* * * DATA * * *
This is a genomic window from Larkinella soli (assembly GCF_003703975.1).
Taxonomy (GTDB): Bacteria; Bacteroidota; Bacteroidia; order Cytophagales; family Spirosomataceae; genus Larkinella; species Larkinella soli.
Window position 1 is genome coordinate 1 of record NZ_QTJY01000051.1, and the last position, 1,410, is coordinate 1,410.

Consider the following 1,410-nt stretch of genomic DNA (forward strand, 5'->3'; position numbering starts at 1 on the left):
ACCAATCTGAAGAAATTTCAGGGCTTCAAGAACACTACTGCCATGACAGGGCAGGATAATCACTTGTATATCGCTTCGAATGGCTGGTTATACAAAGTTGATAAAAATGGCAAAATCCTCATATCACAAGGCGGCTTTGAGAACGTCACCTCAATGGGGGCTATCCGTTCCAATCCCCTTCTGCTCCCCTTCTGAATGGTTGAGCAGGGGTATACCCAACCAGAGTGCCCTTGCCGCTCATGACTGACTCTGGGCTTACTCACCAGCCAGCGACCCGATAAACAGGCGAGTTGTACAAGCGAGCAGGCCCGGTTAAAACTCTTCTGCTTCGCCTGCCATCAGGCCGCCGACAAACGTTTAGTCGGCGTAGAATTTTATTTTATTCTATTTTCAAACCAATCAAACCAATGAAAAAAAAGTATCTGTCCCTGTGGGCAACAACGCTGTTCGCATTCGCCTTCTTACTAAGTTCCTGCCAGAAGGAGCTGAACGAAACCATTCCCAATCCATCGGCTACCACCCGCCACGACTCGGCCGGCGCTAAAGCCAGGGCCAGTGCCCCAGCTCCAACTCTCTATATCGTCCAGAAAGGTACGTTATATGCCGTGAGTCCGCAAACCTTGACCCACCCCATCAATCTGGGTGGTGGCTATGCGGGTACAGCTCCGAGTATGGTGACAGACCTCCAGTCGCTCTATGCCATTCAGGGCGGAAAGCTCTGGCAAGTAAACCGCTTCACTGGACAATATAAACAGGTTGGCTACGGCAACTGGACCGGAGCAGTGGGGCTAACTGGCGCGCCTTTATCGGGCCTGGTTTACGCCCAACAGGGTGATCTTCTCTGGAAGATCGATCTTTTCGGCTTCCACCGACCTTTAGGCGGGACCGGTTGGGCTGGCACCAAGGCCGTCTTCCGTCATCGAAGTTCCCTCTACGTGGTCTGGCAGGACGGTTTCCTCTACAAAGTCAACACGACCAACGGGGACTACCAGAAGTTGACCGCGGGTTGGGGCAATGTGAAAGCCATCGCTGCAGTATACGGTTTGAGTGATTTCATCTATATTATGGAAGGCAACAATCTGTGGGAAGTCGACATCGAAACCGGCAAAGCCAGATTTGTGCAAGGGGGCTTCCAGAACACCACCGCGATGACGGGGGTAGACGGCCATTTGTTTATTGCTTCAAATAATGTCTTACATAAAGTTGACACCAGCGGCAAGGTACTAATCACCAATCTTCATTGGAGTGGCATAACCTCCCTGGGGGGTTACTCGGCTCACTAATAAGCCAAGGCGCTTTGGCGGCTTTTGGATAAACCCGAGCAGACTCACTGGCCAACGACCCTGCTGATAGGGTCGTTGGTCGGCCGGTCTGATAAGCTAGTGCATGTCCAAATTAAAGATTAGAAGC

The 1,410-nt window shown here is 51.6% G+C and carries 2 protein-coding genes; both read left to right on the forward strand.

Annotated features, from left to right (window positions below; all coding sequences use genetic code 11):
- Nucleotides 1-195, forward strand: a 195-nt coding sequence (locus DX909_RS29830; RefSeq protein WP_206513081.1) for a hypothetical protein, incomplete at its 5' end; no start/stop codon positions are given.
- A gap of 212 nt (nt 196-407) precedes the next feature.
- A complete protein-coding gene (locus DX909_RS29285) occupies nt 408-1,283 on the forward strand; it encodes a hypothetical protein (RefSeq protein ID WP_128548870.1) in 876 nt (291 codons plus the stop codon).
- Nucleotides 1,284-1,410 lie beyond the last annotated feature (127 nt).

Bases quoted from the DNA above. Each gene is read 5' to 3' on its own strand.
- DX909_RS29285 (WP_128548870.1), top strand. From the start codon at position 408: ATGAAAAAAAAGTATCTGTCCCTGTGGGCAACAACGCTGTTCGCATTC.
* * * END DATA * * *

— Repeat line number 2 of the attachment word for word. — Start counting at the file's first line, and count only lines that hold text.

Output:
Taxonomy (GTDB): Bacteria; Bacteroidota; Bacteroidia; order Cytophagales; family Spirosomataceae; genus Larkinella; species Larkinella soli.